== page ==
Date Available


Year of Publication


Degree Name

Doctor of Education (EdD)

Document Type

Doctoral Dissertation




Curriculum and Instruction

First Advisor

Dr. Margaret Mohr-Schroeder


The purpose of this embedded quasi-experimental mixed methods research was to use solving simple linear equations as the lens for looking at the effectiveness of concrete and virtual manipulatives as compared to a control group using learning methods without manipulatives. Further, the researcher wanted to investigate unique benefits and drawbacks associated with each manipulative.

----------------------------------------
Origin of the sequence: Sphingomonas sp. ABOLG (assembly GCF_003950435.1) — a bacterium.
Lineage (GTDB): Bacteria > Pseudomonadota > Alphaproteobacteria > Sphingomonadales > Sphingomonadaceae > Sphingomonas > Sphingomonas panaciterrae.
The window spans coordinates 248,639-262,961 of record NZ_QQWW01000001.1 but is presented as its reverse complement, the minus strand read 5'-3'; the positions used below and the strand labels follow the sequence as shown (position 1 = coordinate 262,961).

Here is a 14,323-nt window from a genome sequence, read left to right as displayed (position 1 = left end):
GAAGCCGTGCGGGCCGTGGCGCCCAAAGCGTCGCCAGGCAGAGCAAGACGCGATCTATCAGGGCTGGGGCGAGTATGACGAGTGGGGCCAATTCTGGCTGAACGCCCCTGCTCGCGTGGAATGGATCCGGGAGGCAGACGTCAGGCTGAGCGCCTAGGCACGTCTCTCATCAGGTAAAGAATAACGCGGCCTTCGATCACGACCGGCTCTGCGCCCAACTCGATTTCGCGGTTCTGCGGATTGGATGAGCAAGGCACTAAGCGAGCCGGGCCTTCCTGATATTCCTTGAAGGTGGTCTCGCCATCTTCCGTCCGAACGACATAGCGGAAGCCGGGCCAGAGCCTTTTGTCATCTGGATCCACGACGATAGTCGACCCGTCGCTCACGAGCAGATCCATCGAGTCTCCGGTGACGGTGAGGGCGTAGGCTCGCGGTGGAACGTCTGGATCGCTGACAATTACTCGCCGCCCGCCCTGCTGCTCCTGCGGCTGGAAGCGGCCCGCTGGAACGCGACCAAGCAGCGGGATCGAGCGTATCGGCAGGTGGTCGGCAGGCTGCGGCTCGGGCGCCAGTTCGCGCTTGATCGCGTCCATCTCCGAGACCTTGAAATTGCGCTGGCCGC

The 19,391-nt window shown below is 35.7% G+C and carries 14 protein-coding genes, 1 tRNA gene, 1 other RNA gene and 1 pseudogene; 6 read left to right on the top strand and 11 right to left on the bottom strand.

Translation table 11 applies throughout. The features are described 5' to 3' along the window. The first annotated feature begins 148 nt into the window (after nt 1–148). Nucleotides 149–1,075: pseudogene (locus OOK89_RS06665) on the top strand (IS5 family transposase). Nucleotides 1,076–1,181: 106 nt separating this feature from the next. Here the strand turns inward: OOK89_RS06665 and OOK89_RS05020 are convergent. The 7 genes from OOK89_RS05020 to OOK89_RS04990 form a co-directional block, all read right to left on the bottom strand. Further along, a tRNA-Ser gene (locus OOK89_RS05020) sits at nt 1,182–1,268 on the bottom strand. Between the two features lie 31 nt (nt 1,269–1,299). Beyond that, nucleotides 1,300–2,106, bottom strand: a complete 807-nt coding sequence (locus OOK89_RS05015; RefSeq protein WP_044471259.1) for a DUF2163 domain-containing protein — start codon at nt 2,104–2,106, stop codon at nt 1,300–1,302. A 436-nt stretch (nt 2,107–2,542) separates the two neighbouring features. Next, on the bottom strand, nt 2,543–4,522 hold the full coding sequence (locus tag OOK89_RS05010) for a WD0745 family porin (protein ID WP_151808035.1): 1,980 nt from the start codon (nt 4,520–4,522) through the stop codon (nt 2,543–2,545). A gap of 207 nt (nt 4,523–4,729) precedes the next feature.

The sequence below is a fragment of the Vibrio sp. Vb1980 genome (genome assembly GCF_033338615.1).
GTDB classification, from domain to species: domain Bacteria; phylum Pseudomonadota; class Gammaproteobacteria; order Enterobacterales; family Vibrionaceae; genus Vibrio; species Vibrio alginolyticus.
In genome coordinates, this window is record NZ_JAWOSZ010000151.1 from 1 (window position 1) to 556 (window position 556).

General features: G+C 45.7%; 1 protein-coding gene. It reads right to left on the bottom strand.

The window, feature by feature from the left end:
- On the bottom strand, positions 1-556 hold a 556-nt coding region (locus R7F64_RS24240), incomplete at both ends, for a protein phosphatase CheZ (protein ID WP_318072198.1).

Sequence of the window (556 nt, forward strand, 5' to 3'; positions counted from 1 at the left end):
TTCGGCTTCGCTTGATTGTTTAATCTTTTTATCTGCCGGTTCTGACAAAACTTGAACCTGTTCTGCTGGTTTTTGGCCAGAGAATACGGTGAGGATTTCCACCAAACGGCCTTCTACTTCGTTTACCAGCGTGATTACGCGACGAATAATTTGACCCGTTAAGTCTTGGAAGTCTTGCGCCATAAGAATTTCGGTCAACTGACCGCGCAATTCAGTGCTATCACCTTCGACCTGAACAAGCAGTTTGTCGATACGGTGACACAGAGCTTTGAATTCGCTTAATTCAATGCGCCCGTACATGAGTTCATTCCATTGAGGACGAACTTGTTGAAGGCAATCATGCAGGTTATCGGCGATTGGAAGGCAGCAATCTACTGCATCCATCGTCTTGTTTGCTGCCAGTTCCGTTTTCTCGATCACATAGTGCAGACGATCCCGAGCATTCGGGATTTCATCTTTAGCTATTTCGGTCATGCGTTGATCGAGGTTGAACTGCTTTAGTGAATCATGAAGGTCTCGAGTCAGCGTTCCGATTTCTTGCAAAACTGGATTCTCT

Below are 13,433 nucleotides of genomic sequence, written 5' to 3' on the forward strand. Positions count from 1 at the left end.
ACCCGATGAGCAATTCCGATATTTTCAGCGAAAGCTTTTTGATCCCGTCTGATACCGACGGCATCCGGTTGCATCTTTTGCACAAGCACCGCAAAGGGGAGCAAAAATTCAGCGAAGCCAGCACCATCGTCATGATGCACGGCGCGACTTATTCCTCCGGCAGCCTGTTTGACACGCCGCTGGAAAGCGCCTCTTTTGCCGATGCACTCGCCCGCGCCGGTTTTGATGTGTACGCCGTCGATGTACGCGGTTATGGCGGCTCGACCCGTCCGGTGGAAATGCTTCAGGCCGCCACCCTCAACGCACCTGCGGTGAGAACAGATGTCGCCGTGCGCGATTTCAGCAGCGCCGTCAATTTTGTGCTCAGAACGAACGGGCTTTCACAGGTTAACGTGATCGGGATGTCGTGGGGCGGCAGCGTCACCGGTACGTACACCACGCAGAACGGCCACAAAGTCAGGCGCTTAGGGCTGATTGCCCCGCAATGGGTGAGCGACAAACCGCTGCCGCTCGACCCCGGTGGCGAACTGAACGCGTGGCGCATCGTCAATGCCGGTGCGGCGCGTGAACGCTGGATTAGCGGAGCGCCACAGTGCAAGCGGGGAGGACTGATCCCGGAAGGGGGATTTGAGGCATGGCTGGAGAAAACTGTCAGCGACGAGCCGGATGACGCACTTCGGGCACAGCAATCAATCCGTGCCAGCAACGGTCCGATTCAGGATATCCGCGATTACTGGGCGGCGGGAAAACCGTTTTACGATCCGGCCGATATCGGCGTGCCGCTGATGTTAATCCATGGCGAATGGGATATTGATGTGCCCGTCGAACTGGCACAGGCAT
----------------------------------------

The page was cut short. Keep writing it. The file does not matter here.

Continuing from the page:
Qualitative research methods such as observation, teacher interviews, and student focus group interviews were employed. Quantitative data analysis techniques were used to analyze pretest and posttest data of middle school students (n=76). ANCOVA, analysis of covariance, uncovered statistically significant differences in favor of the control group. Differences in posttest scores, triangulated with qualitative data, suggested that concrete and virtual manipulatives require more classroom time because of administrative issues and because of time needed to learn how to operate the manipulative in addition to necessary time to learn mathematics content. Teachers must allow students enough time to develop conceptual understanding linking the manipulatives to the mathematics represented. Additionally, a discussion of unique benefits and drawbacks of each manipulative sheds light on the use of manipulatives in middle school mathematics.